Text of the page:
by Alix Adams (Photo courtesy of Visit Bath)
Welcome to “You Should Move To…”, in which we travel the country scoping out beautiful, under-the-radar old house towns where big charm can be had for little cost. Have a city, town or neighborhood to recommend? Send it along to firstname.lastname@example.org!
Bath had bragging rights before word spread about the great homes and charming downtown because the city is situated on the river in a way that (long story short) accommodates shipbuilding like WOAH. So for 400 years now Bath has been producing ships of all kinds – more than 5,000 vessels launched since building started in 1743.
Downtown Bath, photo courtesy of Visit Bath.
Bath Iron Works finished a destroyer every 17 days during WWII! That’s more than the entire output for all of the Japanese Shipyards during that time. Before she was the chic little city by the sea she was out there working it as the City of Ships, you know? She’s versatile.
Photo courtesy of New England Boating.
There are handsome examples of Federal, Greek Revival, and Italianate architecture, including a Customs House by Ammi B. Young. Basically enough pretty 18th and 19th century goodies to keep you entertained for a while. Let’s find you a place.
Let me immediately suggest a 77-acre parcel with 3,200 square feet of 1806 Federal style heaven on Parson’s Creek if you’re into privacy.
I also love the idea of former schoolhouse turned my cool new house. This one was Lincoln Schoolhouse, built in 1897 and a steal at $239k.
Bath has been getting some really good press lately and I swear I discovered her on my own before all that. The point is, a few sources that have earned the reputation of definitely knowing what they are talking about have given Bath rave reviews.
Photo courtesy of Liberty Bell Moving
The place has appeared twice on the list of 100 Best Small Cities in America and was recognized in 2005 by the National Trust of Historic Preservation as one of a “Dozen Distinctive Destinations.” Front Street, main drag paralleling the river, was named one of America’s Top 10 Great Streets by the American Planning Association.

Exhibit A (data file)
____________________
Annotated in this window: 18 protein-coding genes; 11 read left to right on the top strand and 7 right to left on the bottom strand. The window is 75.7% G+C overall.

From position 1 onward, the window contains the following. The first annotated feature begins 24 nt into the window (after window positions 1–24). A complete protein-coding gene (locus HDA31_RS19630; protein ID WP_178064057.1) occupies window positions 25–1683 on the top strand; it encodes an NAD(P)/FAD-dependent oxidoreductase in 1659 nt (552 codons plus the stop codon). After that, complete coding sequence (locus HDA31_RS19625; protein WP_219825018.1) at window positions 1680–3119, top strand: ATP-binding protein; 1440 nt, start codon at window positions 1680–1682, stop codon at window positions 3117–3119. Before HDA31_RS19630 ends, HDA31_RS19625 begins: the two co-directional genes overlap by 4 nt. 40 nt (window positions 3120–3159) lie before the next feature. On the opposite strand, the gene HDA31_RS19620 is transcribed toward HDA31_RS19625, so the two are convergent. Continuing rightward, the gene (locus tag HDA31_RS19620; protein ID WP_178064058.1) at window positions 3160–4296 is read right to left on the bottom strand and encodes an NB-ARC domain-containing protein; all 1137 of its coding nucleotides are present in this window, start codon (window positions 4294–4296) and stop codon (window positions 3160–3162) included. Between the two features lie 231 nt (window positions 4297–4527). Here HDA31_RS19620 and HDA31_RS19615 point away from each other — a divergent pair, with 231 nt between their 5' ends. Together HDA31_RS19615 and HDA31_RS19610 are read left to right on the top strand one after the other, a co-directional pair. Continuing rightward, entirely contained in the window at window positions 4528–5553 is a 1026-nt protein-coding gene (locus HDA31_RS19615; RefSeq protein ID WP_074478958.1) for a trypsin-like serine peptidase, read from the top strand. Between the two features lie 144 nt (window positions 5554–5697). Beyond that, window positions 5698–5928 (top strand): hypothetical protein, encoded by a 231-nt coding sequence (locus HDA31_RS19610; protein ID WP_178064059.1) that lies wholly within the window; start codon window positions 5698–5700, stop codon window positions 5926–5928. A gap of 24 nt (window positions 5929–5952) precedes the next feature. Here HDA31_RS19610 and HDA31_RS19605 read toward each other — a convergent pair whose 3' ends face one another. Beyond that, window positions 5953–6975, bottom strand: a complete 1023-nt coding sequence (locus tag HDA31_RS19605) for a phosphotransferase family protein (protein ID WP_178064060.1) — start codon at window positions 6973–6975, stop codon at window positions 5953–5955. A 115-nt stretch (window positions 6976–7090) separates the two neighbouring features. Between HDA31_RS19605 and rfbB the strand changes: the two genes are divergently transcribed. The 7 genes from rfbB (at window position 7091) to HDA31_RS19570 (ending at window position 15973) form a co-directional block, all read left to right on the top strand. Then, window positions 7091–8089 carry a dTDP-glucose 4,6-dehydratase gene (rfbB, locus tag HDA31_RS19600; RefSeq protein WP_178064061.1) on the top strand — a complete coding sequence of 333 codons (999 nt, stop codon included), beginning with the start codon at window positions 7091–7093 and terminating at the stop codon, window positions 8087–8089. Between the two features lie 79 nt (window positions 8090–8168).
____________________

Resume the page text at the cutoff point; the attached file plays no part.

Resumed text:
She stays humble though. Much of Bath’s waterfront remains undeveloped and open to the public, a site for the weekly farmers’ market. The town dock offers plenty of free tie-up space. There’s still a one-stop department store in the business district called Reny’s that claims to appeal to bargain hunters and will sell you anything from clothing to garden supply.
One of the most high style examples of wooden ecclesiastical architecture in Maine, Chocolate Church Art Center
On top of the industrial glory days, well-regarded architecture and recent national acclaim, Bath is cool. There’s the Chocolate Church Arts Center, a converted church turned cultural center that hosts theater and concerts and a coffee shop with really good, locally sourced coffee (yet also really good sandwiches and bagels in case you’re hungry, you know) called the Little Dog.
Photo by Dirk Ingo Franke
So we know they’ve got the essentials. The nice part of a place with history to protect like Bath is in thinking so much about the awesome old stuff, interest in the present state of the city (and future) are generated more readily, too. Cue community prioritization of projects like “greening” downtown by providing hiking and biking trails and aiming to use space more efficiently!
A nice little place with that cottage you’ve been looking for- it’s nothing but good clean fun in Bath, Maine.
OLD HOUSES FOR SALE IN BATH, ME:
1 FREEMONT STREET
$265,000, c. 1827
$139,900, c. 1894
18 WINDLASS COURT
$135,000, c. 1920
$214,000, c. 1860
101 HIGH STREET
$299,900, c. 1762
$325,000, c. 1835
210 WASHINGTON STREET
$259,000, c. 1860
335 FRONT STREET
$395,000, c. 1900
352 FRONT STREET
$356,900, c. 1850
654 HIGH STREET
$239,000, c. 1890
660 HIGH STREET
$279,900, c. 1900
$629,000, c. 1904
944 MIDDLE STREET
$405,000, c. 1852
$499,000, c. 1860
1392 WASHINGTON STREET
$209,900, c. 1810
AUTHOR ALIX ADAMS
Alix hails from Charleston, South Carolina. She earned degrees in Historic Preservation and Art History from the College of Charleston and continues to be captivated by the city’s old-world values and architecture as they brush up against the new. She lives in an 1890 Charleston Single with her Sheltie Oliver and prefers to make the commute to work on her shiny red bike.